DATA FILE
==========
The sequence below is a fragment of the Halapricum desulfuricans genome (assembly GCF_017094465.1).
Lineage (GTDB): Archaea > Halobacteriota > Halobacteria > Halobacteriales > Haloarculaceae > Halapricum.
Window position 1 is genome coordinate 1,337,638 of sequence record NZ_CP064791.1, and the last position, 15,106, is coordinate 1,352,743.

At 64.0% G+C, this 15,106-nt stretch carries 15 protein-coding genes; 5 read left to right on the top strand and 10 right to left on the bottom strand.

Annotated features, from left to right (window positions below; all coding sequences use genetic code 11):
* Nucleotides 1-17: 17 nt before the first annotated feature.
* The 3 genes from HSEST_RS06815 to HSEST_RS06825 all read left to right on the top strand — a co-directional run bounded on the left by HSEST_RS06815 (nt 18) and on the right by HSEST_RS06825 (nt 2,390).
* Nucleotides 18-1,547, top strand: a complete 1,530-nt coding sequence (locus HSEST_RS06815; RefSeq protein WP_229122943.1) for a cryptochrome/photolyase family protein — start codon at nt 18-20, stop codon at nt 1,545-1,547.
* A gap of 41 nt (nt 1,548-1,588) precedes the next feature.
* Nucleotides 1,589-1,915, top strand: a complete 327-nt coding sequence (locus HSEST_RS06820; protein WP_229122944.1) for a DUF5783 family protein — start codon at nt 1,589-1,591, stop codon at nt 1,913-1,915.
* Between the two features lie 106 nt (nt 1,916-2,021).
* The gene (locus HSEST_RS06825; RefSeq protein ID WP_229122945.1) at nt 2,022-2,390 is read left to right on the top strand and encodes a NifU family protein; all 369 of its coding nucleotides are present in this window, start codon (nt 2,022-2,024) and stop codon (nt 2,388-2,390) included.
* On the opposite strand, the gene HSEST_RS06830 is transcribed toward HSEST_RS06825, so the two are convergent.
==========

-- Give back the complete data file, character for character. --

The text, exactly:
The sequence below is a fragment of the Halapricum desulfuricans genome (assembly GCF_017094465.1).
Lineage (GTDB): Archaea > Halobacteriota > Halobacteria > Halobacteriales > Haloarculaceae > Halapricum.
Window position 1 is genome coordinate 1,337,638 of sequence record NZ_CP064791.1, and the last position, 15,106, is coordinate 1,352,743.

At 64.0% G+C, this 15,106-nt stretch carries 15 protein-coding genes; 5 read left to right on the top strand and 10 right to left on the bottom strand.

Annotated features, from left to right (window positions below; all coding sequences use genetic code 11):
* Nucleotides 1-17: 17 nt before the first annotated feature.
* The 3 genes from HSEST_RS06815 to HSEST_RS06825 all read left to right on the top strand — a co-directional run bounded on the left by HSEST_RS06815 (nt 18) and on the right by HSEST_RS06825 (nt 2,390).
* Nucleotides 18-1,547, top strand: a complete 1,530-nt coding sequence (locus HSEST_RS06815; RefSeq protein WP_229122943.1) for a cryptochrome/photolyase family protein — start codon at nt 18-20, stop codon at nt 1,545-1,547.
* A gap of 41 nt (nt 1,548-1,588) precedes the next feature.
* Nucleotides 1,589-1,915, top strand: a complete 327-nt coding sequence (locus HSEST_RS06820; protein WP_229122944.1) for a DUF5783 family protein — start codon at nt 1,589-1,591, stop codon at nt 1,913-1,915.
* Between the two features lie 106 nt (nt 1,916-2,021).
* The gene (locus HSEST_RS06825; RefSeq protein ID WP_229122945.1) at nt 2,022-2,390 is read left to right on the top strand and encodes a NifU family protein; all 369 of its coding nucleotides are present in this window, start codon (nt 2,022-2,024) and stop codon (nt 2,388-2,390) included.
* On the opposite strand, the gene HSEST_RS06830 is transcribed toward HSEST_RS06825, so the two are convergent.